NXNE 2017: Day 2

By Isaac Fox, Featured Photo via Harry Myles

North by North-East (NXNE)’s 2017 line-up offered a multi-genre mix spanning hip-hop, rock, R&B, and pop. I arrived around 5:30 on Saturday, and caught the very tail end of John River’s performance, where he was delivering a fierce acapella. He hasn’t been very active in Toronto since he released his last mixtape, The Storm in 2015, but his live show remains undeniably confident no matter what, and I was glad to get the chance to see him onstage.

After this, there was a number of performances by artists who I wasn’t familiar with prior to attending, but who easily captured my interest. Son Little, MUNA, and Bleachers all had high- energy, engaging performances, and the festival’s numbers swelled throughout, as the night continued on. My personal favourite moment came during the Son Little performance when his Scrantonite lead guitarist broke into a brief rendition of The Office’s theme song. It’s also worth noting that at one point when I sat down to take a five-minute nap (after several hours of standing), within about two minutes, NXNE security woke me up to check that I wasn’t smashed. I was entirely sober, but it was still a good touch. But anyways.

Tinie Tempah was the first of the night’s two headlining acts, and he brought a huge amount of energy to the stage. He played a mix of his older hits and some new quasi-grime songs that mark a departure from his earlier, pop-oriented work. While he’s a near-household name back in the UK, the Toronto crowd didn’t know much of his music. I’m in no position to judge here; prior to yesterday, I’d only heard his 2013 single “Trampoline”, which featured the ever-ubiquitous 2 Chainz. Despite this slight handicap, he had no trouble winning the crowd over to his mixture of EDM, pop and hip-hop. By the end of his set, he had them all in the palm of his hand.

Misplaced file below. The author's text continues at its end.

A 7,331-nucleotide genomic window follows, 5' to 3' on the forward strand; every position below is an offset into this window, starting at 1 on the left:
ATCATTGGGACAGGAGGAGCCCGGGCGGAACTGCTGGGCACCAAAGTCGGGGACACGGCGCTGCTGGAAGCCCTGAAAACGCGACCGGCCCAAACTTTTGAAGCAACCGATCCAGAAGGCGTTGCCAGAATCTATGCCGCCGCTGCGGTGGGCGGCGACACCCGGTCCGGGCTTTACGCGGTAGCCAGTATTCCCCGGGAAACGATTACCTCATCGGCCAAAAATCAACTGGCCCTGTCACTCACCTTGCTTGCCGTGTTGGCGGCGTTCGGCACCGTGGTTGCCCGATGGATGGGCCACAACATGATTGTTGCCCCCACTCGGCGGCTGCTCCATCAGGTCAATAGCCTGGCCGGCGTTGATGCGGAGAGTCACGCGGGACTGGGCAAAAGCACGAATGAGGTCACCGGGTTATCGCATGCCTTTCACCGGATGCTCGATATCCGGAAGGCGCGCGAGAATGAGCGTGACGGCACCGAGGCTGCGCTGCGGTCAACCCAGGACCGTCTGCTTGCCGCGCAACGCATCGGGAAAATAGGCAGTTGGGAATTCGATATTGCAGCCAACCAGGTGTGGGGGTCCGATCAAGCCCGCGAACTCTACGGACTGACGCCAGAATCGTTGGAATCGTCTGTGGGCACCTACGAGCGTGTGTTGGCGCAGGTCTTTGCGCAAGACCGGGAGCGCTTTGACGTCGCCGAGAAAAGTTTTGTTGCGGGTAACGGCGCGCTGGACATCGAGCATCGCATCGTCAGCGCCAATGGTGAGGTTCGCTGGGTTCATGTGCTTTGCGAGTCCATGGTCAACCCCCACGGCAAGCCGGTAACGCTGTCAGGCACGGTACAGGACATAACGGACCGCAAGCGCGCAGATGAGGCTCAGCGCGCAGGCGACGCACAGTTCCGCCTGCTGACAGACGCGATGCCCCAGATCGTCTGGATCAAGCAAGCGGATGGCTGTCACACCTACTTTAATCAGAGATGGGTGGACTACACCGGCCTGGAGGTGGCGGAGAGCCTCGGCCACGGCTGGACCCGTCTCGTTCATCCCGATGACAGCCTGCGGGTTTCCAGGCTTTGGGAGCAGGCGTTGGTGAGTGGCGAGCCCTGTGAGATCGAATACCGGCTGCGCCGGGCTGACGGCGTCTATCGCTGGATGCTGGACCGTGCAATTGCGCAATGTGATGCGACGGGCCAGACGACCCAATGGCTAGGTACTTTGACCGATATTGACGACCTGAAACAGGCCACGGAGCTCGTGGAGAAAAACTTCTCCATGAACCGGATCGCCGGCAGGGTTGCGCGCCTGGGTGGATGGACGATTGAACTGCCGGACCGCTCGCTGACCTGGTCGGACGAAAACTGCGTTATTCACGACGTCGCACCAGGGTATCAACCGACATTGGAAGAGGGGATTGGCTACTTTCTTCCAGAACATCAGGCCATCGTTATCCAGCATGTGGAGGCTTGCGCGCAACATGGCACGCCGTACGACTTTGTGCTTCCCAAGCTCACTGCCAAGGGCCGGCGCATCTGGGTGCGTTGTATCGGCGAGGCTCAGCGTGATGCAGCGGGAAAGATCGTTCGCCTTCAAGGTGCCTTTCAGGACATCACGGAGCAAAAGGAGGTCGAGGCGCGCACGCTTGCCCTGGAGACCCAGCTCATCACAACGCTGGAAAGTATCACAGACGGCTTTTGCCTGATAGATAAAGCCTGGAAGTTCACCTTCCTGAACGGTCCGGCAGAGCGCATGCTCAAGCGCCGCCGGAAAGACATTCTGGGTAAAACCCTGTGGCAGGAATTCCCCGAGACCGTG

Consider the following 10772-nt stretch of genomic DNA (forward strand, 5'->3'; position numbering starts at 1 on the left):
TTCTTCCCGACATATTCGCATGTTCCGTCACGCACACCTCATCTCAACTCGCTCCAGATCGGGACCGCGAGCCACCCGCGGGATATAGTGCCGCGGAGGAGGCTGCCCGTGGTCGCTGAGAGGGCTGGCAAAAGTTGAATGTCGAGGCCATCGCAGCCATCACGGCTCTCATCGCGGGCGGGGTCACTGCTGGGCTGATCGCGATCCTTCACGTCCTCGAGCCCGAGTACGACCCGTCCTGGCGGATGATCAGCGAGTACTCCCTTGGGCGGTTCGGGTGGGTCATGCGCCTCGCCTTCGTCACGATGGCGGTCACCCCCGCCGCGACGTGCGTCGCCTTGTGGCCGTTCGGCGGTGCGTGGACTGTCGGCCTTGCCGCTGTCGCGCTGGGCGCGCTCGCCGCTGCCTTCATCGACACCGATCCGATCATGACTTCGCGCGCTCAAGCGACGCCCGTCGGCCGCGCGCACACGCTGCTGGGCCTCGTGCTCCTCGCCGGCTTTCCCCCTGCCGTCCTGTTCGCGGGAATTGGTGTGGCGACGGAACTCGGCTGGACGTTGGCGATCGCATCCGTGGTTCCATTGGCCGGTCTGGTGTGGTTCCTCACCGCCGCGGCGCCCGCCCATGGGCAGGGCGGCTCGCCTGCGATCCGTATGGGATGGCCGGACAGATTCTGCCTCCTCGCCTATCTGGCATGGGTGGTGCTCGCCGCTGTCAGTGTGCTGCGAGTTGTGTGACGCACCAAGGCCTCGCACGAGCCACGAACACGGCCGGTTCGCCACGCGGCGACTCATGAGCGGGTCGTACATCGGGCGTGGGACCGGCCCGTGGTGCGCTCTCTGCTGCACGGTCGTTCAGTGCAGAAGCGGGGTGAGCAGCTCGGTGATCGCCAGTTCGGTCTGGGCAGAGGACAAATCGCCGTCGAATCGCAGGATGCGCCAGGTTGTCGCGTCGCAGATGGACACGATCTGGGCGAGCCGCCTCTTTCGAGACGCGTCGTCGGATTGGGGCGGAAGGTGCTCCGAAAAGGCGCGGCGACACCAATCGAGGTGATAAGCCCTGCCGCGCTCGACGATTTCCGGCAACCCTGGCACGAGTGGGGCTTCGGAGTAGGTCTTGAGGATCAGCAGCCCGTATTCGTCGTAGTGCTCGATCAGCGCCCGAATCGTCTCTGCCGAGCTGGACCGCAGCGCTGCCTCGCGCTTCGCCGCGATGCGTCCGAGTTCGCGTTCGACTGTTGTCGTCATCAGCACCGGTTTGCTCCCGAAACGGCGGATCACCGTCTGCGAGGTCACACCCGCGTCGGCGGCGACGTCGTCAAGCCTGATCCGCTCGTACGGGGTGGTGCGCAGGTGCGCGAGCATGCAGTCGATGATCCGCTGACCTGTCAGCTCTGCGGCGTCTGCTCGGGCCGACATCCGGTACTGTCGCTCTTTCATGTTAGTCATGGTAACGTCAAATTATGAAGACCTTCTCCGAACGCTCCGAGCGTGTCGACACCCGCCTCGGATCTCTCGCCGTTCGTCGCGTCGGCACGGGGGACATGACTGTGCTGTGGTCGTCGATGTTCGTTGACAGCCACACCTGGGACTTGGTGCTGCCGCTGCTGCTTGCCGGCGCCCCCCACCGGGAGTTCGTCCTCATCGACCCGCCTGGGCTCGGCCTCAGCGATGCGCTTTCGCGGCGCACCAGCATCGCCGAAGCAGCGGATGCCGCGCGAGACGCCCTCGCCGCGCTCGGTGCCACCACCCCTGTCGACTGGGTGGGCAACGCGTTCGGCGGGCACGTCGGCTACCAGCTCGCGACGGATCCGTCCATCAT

Kaytranada was the main event of the night, and he didn’t disappoint. After starting his set with a mix of mid-tempo tracks, he moved onto cuts like “Girl” (with The Internet), as well as several songs off his XL Recordings debut 99.9%. While the mood was initially mellow, by the end of the night, a huge mosh pit had formed at the front, while Kay dabbed aggressively on-stage. I rate this performance one pair of broken glasses out of one, full marks.

While all the artists put on excellent performances, the bottom line is that Kaytranada alone would be worth the price of festival tickets. All in all, NXNE’s lineup was eclectic and diverse, but they all delivered.



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